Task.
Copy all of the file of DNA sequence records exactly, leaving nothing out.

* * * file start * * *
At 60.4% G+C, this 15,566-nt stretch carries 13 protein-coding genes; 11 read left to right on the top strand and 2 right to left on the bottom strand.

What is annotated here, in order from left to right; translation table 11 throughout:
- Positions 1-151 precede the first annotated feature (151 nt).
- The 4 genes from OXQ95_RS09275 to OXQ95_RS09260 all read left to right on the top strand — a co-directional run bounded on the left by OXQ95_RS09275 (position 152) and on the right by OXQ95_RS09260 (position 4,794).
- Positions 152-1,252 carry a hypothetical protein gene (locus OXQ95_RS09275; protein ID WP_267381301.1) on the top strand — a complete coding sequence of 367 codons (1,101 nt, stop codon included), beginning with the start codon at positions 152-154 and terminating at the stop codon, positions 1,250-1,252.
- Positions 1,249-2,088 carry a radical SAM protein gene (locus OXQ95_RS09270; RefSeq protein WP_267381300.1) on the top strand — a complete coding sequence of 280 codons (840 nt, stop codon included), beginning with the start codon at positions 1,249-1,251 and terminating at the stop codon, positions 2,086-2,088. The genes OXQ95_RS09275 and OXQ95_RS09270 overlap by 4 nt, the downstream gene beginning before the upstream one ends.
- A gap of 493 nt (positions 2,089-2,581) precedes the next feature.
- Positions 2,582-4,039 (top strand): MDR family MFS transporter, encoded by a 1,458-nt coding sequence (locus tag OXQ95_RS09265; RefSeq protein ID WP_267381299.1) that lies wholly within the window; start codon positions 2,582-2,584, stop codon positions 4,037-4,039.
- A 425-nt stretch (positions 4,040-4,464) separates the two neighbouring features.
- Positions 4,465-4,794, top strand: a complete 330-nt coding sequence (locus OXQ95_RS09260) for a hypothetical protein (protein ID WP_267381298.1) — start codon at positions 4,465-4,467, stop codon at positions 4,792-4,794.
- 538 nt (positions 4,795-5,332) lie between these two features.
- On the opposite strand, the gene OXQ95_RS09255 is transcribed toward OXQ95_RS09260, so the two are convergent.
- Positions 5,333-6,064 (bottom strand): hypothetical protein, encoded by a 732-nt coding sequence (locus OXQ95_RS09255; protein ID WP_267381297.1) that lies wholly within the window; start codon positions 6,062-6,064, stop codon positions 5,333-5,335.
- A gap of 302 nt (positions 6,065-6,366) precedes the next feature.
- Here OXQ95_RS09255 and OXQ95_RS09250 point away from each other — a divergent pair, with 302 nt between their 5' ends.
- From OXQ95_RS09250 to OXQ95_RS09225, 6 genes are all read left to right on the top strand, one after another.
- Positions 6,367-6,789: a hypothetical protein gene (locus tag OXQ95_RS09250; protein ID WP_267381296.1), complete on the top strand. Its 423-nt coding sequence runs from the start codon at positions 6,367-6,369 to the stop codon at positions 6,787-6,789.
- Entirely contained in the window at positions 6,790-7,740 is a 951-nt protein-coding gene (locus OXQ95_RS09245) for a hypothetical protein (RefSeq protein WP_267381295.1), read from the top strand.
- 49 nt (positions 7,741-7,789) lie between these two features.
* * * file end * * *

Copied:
At 60.4% G+C, this 15,566-nt stretch carries 13 protein-coding genes; 11 read left to right on the top strand and 2 right to left on the bottom strand.

What is annotated here, in order from left to right; translation table 11 throughout:
- Positions 1-151 precede the first annotated feature (151 nt).
- The 4 genes from OXQ95_RS09275 to OXQ95_RS09260 all read left to right on the top strand — a co-directional run bounded on the left by OXQ95_RS09275 (position 152) and on the right by OXQ95_RS09260 (position 4,794).
- Positions 152-1,252 carry a hypothetical protein gene (locus OXQ95_RS09275; protein ID WP_267381301.1) on the top strand — a complete coding sequence of 367 codons (1,101 nt, stop codon included), beginning with the start codon at positions 152-154 and terminating at the stop codon, positions 1,250-1,252.
- Positions 1,249-2,088 carry a radical SAM protein gene (locus OXQ95_RS09270; RefSeq protein WP_267381300.1) on the top strand — a complete coding sequence of 280 codons (840 nt, stop codon included), beginning with the start codon at positions 1,249-1,251 and terminating at the stop codon, positions 2,086-2,088. The genes OXQ95_RS09275 and OXQ95_RS09270 overlap by 4 nt, the downstream gene beginning before the upstream one ends.
- A gap of 493 nt (positions 2,089-2,581) precedes the next feature.
- Positions 2,582-4,039 (top strand): MDR family MFS transporter, encoded by a 1,458-nt coding sequence (locus tag OXQ95_RS09265; RefSeq protein ID WP_267381299.1) that lies wholly within the window; start codon positions 2,582-2,584, stop codon positions 4,037-4,039.
- A 425-nt stretch (positions 4,040-4,464) separates the two neighbouring features.
- Positions 4,465-4,794, top strand: a complete 330-nt coding sequence (locus OXQ95_RS09260) for a hypothetical protein (protein ID WP_267381298.1) — start codon at positions 4,465-4,467, stop codon at positions 4,792-4,794.
- 538 nt (positions 4,795-5,332) lie between these two features.
- On the opposite strand, the gene OXQ95_RS09255 is transcribed toward OXQ95_RS09260, so the two are convergent.
- Positions 5,333-6,064 (bottom strand): hypothetical protein, encoded by a 732-nt coding sequence (locus OXQ95_RS09255; protein ID WP_267381297.1) that lies wholly within the window; start codon positions 6,062-6,064, stop codon positions 5,333-5,335.
- A gap of 302 nt (positions 6,065-6,366) precedes the next feature.
- Here OXQ95_RS09255 and OXQ95_RS09250 point away from each other — a divergent pair, with 302 nt between their 5' ends.
- From OXQ95_RS09250 to OXQ95_RS09225, 6 genes are all read left to right on the top strand, one after another.
- Positions 6,367-6,789: a hypothetical protein gene (locus tag OXQ95_RS09250; protein ID WP_267381296.1), complete on the top strand. Its 423-nt coding sequence runs from the start codon at positions 6,367-6,369 to the stop codon at positions 6,787-6,789.
- Entirely contained in the window at positions 6,790-7,740 is a 951-nt protein-coding gene (locus OXQ95_RS09245) for a hypothetical protein (RefSeq protein WP_267381295.1), read from the top strand.
- 49 nt (positions 7,741-7,789) lie between these two features.